Thursday, 29 March 2012

Arrol - the end of independence

Financial history. Almost as fascinating as 1850's Porter grists. I never thought I'd write so much about it. I'm still not sure I grasp even the basic principles.

Like, what does it mean when a company reduces its share capital? Presumably it means that he value of the company is being downgraded. This is what Arrol did in 1909:

"In 1901 more tied houses were acquired with the purchase of the brewery business of Dove & Newsome Baxter Ltd., of Newcastle and Thomton-le-Moore (North Yorkshire). This latter firm was an amalgamation of Dove, McEwan & Co. of the Blandford Brewery, Newcastle, and Newsome Baxter & Co. of Thornton-le-Moor, near Northallerton. Brewing continued at Thornton-le-Moor until 1909, when this brewery was closed. The capital of the firm was reduced at the same time from £400,000 to £305,000 by cancelling 7,900 Ordinary and 1,600 Preference Shares of £10 each."
"Alloa Ale", by Charles McMaster, 1985, page 16.

Though I'm not convinced the capital had really been raised to £400,000. The directors got approval to issue 15,000 new £10 preference shares, but, at least initially, they only issued half of those. And the numbers of cancelled ordinary shares looks strange, too. They'd only issued 10,000 in 1895. Cancelling 7,900 would have left only 2,100.

Let's move on until the final days of Arrol's independence.

A circular issued Samuel Allsopp and Sons, Ltd., of Burton-on-Trent, to the holders of the ordinary shares of the company states that the directors have resolved to issue 466,408 new ordinary shares of £1 each of the company at £1 2s. 6d. per share.

The shares now offered will not participate in any dividend which may be paid in respect of the year ending September 30th, 1930, but in all other respects will rank pari passu with the 466,408 ordinary shares of the company already issued. Should applications be received for a larger number of shares than offered, allotments will be made in proportion, so far as is practicable, to the amount of the holdings of applicants. The proceeds of the present issue will be utilised in payment or recoupment of the purchase consideration of certain new acquisitions of the company and tor the general development of the company's business.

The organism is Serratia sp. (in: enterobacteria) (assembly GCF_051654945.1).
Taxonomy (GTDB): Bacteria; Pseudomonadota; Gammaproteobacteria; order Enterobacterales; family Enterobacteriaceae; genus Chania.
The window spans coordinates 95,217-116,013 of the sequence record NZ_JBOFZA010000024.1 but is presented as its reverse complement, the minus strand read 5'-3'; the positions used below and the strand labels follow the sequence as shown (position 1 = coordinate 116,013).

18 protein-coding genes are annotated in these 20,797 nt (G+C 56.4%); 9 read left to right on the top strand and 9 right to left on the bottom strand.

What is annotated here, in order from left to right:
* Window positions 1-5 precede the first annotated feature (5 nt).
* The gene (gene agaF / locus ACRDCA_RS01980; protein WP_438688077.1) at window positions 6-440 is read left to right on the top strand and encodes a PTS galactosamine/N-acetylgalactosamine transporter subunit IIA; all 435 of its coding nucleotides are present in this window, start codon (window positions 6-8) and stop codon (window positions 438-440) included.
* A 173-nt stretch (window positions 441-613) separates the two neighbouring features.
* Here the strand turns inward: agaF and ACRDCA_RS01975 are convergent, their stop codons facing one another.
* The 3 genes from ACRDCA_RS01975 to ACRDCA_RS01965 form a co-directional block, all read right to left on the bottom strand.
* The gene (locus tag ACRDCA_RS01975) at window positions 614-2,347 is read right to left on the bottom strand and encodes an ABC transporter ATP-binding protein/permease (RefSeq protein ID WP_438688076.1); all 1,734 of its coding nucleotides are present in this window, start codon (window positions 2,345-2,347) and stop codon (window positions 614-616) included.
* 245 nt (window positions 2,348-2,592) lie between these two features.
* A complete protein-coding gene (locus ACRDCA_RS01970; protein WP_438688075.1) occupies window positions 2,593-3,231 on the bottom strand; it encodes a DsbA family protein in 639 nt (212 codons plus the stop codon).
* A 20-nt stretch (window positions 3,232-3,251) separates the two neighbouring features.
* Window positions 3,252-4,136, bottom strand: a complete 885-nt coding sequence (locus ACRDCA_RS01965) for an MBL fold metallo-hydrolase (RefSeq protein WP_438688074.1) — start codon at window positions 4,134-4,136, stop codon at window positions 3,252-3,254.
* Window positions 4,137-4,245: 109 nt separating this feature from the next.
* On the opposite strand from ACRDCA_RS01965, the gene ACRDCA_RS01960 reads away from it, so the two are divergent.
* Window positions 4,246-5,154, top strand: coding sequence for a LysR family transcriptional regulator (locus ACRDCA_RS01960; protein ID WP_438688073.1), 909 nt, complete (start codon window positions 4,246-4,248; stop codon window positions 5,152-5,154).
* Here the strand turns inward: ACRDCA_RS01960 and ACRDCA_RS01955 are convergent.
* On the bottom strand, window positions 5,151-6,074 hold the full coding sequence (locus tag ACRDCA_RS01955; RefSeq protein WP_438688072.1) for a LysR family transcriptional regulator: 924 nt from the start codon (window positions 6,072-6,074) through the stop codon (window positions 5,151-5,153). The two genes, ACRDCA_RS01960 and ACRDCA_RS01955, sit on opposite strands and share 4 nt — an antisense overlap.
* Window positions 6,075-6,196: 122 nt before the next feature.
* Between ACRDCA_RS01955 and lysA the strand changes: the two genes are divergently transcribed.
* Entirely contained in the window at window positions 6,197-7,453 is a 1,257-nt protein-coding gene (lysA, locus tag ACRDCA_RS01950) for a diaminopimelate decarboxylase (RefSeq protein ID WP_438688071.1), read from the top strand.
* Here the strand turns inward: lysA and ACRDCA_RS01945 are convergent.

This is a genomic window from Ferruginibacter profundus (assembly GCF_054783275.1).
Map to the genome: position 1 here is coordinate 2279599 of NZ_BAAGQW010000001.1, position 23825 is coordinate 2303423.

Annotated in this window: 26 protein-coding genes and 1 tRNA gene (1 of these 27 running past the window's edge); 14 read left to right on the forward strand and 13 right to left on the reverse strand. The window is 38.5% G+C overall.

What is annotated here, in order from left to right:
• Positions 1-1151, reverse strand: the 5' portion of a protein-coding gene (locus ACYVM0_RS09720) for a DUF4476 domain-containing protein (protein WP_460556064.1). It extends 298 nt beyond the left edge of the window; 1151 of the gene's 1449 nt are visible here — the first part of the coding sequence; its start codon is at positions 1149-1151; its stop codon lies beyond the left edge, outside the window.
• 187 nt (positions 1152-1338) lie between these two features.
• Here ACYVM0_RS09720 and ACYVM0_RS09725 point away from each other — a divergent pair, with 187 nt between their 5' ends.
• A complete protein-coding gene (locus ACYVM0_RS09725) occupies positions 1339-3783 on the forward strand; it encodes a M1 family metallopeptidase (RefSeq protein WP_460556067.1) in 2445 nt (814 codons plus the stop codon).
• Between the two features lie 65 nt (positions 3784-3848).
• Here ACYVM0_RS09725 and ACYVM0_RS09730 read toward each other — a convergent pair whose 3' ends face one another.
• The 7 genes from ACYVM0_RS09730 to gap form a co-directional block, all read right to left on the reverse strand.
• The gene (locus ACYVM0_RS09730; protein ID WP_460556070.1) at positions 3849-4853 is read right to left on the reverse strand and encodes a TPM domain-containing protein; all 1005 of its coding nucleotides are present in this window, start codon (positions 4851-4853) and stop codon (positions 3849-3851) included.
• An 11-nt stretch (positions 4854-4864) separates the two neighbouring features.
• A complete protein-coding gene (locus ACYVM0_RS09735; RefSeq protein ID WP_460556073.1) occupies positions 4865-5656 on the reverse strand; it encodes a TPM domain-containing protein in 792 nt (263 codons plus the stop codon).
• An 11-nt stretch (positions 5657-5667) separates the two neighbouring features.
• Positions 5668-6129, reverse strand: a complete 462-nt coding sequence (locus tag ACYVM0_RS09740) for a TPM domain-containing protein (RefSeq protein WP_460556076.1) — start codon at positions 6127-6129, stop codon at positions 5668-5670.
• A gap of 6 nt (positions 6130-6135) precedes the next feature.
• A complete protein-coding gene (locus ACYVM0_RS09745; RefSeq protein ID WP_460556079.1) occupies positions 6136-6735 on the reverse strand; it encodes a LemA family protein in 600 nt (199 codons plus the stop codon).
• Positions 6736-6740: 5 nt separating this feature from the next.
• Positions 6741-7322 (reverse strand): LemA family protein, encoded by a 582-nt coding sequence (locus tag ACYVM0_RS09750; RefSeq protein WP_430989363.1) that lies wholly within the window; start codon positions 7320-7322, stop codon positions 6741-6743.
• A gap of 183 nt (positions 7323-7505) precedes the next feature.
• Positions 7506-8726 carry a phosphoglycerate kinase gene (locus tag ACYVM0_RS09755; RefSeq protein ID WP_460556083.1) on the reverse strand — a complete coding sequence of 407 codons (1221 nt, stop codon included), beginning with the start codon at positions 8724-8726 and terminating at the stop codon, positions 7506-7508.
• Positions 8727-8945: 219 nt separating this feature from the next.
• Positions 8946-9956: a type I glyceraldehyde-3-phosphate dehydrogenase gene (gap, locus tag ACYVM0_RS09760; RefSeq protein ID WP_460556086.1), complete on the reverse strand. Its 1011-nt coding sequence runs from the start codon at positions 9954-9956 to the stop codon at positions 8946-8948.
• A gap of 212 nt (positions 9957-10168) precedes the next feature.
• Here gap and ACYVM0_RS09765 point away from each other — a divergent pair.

Negotiations have been completed under which the company have acquired or agrees to acquire:

(1) 182,525 ordinary shares of £1 each out of total issue of 183,000 ordinary shares of the Lichfield Brewery Company. Ltd., at the price of £2 per share.

(2) 10,500 ordinary shares £1 each out of total issue of 21,000 ordinary shares of Archibald Arrol and Sons, Limited, the price of £5 per share. Samuel Allsopp and Sons, Limited, have the option to acquire the remaining 10,500 ordinary shares any time prior to September 30th, 1932, at the same price, less any dividends thereon paid in the meantime.

The Lichfield Brewery Company, Limited, is an old-established company owning or controlling 212 licensed houses. Archibald Arrol and Sons, Ltd. own or control 53 licensed houses.
Nottingham Evening Post - Saturday 20 September 1930, page 3."

At first the share numbers made no sense. But, looking more closely, I think they do. There were 21,000 ordinary shares at the time of Allsopp's takeover. But they were £1 shares. So rather than 2,100 £10 shares, there were 21,000 £1 shares. It all fits, in a way. It seems like a bargain. For just £105,000 Allsopp bought the whole company. One that had had a share capital of £250,000 in 1895.

Given the small number of public houses, just 51, they can't have been the reason Allsopp wanted Arrol. Lager is the key. In 1921 Allsopp's Lager brewery had been moved to Arrol's brewery. And it had brewed all Allsopp's Lager for it. No surprise that Allsopp would be keen on gaining ownership of the plant.

Eventually Arrol's brewery was converted to be Lager only. Though it did later go back to brewing some Ale. Until its closure in 1998.

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